A single-container system will automatically convert to a tenant database system during the update. The database of a single-container system is converted into a system database and a tenant database. The upgraded system will comprise one tenant database that corresponds to the old single container. The system database (SYSTEMDB) creates a new user (SYSTEM). During the update, a password must be given for this user. The database superuser (SYSTEM) of the single-container system becomes the SYSTEM user of the tenant database. You may have to adapt your operations concept to include the new system database.
During the installation of a multiple-container system, the SystemDB database is created. It contains information about the system as a whole and all tenant databases. It is used for central system administration.
The SystemDB is an administrative database containing landscape topology information, system-wide parameter settings, and can perform backups and restores of all tenant databases. In a SAP HANA database, running with default parameter settings, 1 to 20 additional tenant databases can be created.
Conduct system administration in the SystemDB to perform resource management for all tenant DBs on CPU and memory allocation.
Tenant databases are identified by their names, and have tenant specific parameter settings. Backup and restore operations can be performed individually per tenant.
If you use a multiple-container system, you can run multiple applications in different tenant databases. You can use this deployment option to replace existing MCOS on-premise scenarios.
MDC: User and Administration Layers
Administration tasks performed in the system database apply to the system as a whole and to all of its databases (for example, system-level configuration settings). Alternatively, it can target specific tenant databases (for example, backup of a tenant database).
The System Database
System database creation occurs during either installation of a multiple-container system, or during the conversion from a single-container system to a multiple-container system. The system database contains information about the system as a whole, as well as all its tenant databases. It is used for central system administration.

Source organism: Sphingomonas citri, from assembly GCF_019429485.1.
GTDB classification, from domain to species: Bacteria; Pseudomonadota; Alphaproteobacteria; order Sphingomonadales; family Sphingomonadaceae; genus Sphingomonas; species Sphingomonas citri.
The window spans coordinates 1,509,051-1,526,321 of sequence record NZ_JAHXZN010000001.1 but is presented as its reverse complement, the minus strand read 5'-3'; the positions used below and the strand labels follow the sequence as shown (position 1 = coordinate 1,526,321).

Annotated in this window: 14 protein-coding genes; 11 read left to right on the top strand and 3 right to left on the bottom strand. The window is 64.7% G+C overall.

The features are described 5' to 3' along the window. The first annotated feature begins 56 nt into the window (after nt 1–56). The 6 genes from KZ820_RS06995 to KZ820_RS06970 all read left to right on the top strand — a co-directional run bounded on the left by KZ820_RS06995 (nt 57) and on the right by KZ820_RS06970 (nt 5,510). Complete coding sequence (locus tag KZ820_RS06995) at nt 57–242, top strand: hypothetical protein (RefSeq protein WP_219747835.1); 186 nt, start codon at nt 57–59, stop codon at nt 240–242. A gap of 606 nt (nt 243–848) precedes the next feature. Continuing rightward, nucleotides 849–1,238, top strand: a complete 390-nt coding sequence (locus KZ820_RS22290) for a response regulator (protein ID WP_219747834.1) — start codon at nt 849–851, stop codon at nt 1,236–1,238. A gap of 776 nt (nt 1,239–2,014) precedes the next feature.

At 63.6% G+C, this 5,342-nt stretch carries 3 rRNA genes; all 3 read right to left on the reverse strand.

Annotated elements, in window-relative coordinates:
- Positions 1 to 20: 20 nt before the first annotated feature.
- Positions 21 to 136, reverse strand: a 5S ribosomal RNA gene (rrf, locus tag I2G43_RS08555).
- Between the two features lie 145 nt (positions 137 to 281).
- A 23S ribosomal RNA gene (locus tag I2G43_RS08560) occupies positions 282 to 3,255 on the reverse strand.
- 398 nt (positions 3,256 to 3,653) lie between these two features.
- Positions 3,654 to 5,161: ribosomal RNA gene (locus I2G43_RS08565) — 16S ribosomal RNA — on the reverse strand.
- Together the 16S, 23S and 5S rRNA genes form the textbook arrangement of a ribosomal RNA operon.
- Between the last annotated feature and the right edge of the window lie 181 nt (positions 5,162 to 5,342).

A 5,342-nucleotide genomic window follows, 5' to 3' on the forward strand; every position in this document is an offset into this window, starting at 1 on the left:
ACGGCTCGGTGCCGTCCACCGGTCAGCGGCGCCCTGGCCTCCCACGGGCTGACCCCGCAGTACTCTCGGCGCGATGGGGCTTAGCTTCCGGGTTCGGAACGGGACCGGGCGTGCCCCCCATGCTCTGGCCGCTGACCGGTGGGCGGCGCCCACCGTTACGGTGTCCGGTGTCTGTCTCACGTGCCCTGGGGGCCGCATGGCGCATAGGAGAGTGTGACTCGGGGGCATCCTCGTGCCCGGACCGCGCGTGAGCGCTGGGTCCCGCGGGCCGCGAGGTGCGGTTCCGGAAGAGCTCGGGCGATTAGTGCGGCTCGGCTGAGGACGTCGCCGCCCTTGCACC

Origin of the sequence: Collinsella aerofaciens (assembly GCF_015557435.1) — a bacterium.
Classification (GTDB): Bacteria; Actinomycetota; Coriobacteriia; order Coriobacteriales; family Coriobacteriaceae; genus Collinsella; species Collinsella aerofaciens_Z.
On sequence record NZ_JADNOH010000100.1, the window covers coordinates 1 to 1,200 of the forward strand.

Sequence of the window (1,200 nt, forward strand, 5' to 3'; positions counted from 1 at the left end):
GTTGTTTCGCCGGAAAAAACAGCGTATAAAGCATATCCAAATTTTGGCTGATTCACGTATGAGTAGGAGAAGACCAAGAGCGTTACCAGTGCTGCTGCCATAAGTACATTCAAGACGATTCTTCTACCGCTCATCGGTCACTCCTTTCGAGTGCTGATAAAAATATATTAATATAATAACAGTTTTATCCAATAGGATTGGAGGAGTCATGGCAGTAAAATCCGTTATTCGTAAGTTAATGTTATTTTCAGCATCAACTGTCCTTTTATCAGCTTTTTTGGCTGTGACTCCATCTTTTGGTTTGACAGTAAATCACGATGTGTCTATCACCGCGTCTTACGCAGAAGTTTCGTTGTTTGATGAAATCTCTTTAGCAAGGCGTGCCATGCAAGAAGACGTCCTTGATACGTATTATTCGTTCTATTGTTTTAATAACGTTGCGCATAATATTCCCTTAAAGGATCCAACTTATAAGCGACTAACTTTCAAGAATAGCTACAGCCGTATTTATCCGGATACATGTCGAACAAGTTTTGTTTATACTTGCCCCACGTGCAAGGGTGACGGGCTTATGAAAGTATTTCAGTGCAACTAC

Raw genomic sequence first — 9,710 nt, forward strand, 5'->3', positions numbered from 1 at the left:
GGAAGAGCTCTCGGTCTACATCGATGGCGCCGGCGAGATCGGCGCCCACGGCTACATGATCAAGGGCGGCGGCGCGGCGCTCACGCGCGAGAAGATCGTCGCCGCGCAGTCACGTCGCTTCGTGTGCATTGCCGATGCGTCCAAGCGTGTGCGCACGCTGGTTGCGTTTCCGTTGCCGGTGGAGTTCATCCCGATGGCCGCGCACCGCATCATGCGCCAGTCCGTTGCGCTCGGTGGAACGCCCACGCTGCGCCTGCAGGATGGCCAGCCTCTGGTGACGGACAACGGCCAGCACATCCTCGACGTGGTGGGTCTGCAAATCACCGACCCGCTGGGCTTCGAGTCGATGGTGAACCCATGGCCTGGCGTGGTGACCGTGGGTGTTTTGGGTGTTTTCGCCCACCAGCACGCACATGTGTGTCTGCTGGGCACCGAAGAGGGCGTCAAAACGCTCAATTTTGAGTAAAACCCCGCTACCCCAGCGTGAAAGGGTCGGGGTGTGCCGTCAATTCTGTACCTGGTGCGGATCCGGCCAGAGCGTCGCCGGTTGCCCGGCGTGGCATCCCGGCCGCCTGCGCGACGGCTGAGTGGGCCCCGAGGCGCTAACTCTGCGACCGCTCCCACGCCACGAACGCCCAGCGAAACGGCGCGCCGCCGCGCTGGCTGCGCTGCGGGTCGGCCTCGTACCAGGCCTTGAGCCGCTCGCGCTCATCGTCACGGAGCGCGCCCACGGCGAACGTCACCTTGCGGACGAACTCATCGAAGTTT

A multiple-container system has exactly one system database. It is created during system installation, or during the migration from a single-container system. It contains the data and users for system administration. System administration tools, such as the SAP HANA cockpit, can connect to this database. The system database stores overall system landscape information, including information on the tenant databases that exist in the system. However, it doesn't own database-related topology information, that is, information about the location of tables and table partitions in databases. Database-related topology information is stored in the relevant tenant database catalog.
Administration tasks performed in the system database apply to the system as a whole, and to all of its databases (for example, system-level configuration settings). Alternatively, it can target specific tenant databases (for example, backup of a tenant database).
Points to Note about the System Database
Note the following information about the system database:
The system database is not a database with full SQL support. Full-featured SQL support, is only available in tenant databases.
The system database cannot be distributed across multiple hosts: scale-out is not possible.
The system database can show monitoring data from tenant databases (views in the schema SYS_DATABASES), but it can never show actual content from tenant databases.
MDC: Database Isolation
The Database Isolation specifies the isolation of the tenant databases on the operating system level for multitenant database container SAP HANA systems. By default, all database processes in a multiple-container system run under the OS user